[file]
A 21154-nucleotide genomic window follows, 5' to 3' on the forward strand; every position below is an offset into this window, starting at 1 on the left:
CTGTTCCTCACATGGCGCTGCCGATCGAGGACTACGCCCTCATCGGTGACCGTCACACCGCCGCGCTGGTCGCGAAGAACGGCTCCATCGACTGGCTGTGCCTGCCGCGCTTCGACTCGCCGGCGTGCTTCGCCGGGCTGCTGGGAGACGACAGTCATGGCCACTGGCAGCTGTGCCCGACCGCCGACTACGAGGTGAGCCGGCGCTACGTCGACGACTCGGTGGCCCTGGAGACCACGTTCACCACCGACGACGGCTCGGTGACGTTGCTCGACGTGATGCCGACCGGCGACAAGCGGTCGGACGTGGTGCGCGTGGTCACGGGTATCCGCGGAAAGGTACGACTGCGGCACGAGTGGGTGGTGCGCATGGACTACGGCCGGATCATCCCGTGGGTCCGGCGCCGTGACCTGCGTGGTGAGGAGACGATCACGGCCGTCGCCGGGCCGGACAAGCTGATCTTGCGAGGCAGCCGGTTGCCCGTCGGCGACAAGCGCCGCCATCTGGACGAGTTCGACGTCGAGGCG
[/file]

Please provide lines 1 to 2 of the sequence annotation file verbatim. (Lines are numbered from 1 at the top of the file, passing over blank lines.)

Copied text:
A 21154-nucleotide genomic window follows, 5' to 3' on the forward strand; every position below is an offset into this window, starting at 1 on the left:
CTGTTCCTCACATGGCGCTGCCGATCGAGGACTACGCCCTCATCGGTGACCGTCACACCGCCGCGCTGGTCGCGAAGAACGGCTCCATCGACTGGCTGTGCCTGCCGCGCTTCGACTCGCCGGCGTGCTTCGCCGGGCTGCTGGGAGACGACAGTCATGGCCACTGGCAGCTGTGCCCGACCGCCGACTACGAGGTGAGCCGGCGCTACGTCGACGACTCGGTGGCCCTGGAGACCACGTTCACCACCGACGACGGCTCGGTGACGTTGCTCGACGTGATGCCGACCGGCGACAAGCGGTCGGACGTGGTGCGCGTGGTCACGGGTATCCGCGGAAAGGTACGACTGCGGCACGAGTGGGTGGTGCGCATGGACTACGGCCGGATCATCCCGTGGGTCCGGCGCCGTGACCTGCGTGGTGAGGAGACGATCACGGCCGTCGCCGGGCCGGACAAGCTGATCTTGCGAGGCAGCCGGTTGCCCGTCGGCGACAAGCGCCGCCATCTGGACGAGTTCGACGTCGAGGCG